So, How Are You Going To Make Money?

That’s the question I often received right after my pitch.

Photo by Kat Yukawa on Unsplash

It’s a good wake up call as I didn’t think about the money in the beginning. I just want to create products that are useful for others. Now I realise that my passion should be sustainable as well.

It’s good to create something, but it’s not going to end up well if I can’t feed myself and the team. And how will my ideas spread if the business does not even scale? How can my products be useful to others if they don’t even know it?

So I spent the past few weeks researching and talking to people to help me with the business model of my company.

Research, research, research

Since my company is not making any revenue yet, I need to do a lot of research on how other companies, the ones similar to mine, generate their revenue.

Do they get money from grant? Do they raise money from investors? Bootstrapping?

What is their growth rate? What is their Customer Lifetime Value? How much is their Cost per Customer Acquisition?

It’s amazing how much data from other companies that I can find online. It helps to provides foundation for my business model. As Gina Greenlee perfectly sums up:

Experience is a master teacher, even when it’s not our own.

Make assumptions

My former boss used to tell me, “When you ASSUME, you will make an ASS of U and ME”. Unfortunately, this is not applicable in this case.

I need to make a lot of assumptions as they are going to be the building blocks of my business model. My financial projections are basically well-educated guesses.

Some of the assumptions that I need to make:

  1. Source of revenue: How will I generate revenue?
  2. Revenue projections: How much money will i generate the next 5 years? How high is the growth rate?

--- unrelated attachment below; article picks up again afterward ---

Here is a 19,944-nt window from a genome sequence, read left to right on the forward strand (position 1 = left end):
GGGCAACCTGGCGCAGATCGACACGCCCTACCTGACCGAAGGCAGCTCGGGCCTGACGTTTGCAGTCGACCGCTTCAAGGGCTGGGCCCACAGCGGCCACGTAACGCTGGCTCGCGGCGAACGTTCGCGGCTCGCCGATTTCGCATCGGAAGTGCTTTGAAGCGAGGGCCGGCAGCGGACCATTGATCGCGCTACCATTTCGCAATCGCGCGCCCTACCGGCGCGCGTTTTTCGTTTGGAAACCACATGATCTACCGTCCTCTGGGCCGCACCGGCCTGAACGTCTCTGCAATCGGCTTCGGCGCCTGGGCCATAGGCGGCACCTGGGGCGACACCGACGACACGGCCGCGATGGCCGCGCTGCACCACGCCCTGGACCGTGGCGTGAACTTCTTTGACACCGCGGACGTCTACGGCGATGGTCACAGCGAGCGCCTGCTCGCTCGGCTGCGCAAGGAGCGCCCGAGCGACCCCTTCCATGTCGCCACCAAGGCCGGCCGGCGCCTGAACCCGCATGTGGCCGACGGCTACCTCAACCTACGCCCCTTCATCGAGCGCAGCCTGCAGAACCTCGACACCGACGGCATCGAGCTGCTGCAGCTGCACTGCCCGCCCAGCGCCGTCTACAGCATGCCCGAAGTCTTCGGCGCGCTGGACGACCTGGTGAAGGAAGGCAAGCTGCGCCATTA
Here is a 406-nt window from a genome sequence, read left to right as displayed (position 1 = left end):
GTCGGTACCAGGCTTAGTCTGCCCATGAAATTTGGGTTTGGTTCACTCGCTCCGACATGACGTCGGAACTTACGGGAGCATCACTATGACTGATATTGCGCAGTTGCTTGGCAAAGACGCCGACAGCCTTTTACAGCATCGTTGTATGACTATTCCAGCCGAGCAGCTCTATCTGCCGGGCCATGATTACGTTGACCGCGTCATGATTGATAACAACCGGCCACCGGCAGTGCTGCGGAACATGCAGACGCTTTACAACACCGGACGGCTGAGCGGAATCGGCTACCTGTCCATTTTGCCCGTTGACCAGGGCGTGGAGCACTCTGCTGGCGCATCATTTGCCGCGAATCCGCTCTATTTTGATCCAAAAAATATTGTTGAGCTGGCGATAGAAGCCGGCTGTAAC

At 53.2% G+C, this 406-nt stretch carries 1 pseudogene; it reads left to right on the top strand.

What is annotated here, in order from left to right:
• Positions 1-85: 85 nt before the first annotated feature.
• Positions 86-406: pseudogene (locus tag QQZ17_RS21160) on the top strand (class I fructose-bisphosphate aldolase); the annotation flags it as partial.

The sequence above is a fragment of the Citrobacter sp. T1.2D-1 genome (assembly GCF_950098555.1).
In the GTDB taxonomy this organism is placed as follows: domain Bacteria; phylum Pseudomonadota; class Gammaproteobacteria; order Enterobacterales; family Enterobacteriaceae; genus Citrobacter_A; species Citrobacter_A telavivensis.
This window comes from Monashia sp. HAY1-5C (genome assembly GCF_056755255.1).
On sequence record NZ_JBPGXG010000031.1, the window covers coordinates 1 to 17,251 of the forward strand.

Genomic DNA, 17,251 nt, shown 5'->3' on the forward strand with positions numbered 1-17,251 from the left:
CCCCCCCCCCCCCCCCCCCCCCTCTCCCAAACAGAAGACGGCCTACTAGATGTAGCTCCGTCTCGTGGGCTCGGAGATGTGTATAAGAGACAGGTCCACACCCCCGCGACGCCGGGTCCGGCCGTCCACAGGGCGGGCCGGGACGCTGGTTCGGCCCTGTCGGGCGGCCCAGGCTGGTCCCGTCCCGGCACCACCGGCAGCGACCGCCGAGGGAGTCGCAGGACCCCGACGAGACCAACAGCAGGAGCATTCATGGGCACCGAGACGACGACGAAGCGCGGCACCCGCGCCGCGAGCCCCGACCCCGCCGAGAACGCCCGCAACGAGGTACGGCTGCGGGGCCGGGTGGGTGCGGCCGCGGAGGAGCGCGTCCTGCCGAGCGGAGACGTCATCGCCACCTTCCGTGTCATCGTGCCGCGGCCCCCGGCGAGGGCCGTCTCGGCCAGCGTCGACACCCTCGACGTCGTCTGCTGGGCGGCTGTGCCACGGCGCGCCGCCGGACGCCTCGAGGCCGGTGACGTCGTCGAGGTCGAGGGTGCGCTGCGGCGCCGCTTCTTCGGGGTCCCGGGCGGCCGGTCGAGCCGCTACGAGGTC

3. Cost assumptions ( fixed and variable ): How much money will be spent on product development? Will I hire a team? How much is their salary?
  4. Other assumptions: Will seasonality effect my cash flow? Do people spend less on my product during Christmas?

After I create my assumptions, then I can build my Income Statement, Balance Sheet, and Cash Flow based on it.

Well, this could be the correct mantra then: When you ASSUME and you don’t TEST it, you will make an ASS of U and ME”.

This is the stage where I am at now: I need to do a lot of testings to prove if my assumptions are correct.

Are brands interested to put their advertisement on my product? Is my company eligible to get some grants from NGOs? Can I get a game developer for x amount of salary?

Initially I dreaded to do this, that’s why it took me so long to get this post out. Having a grasp of my financial model gives me a better understanding of how my business actually works and how to improve it. It’s no longer up in the clouds as i thought it was, everything is measurable and hopefully achievable. 🙂

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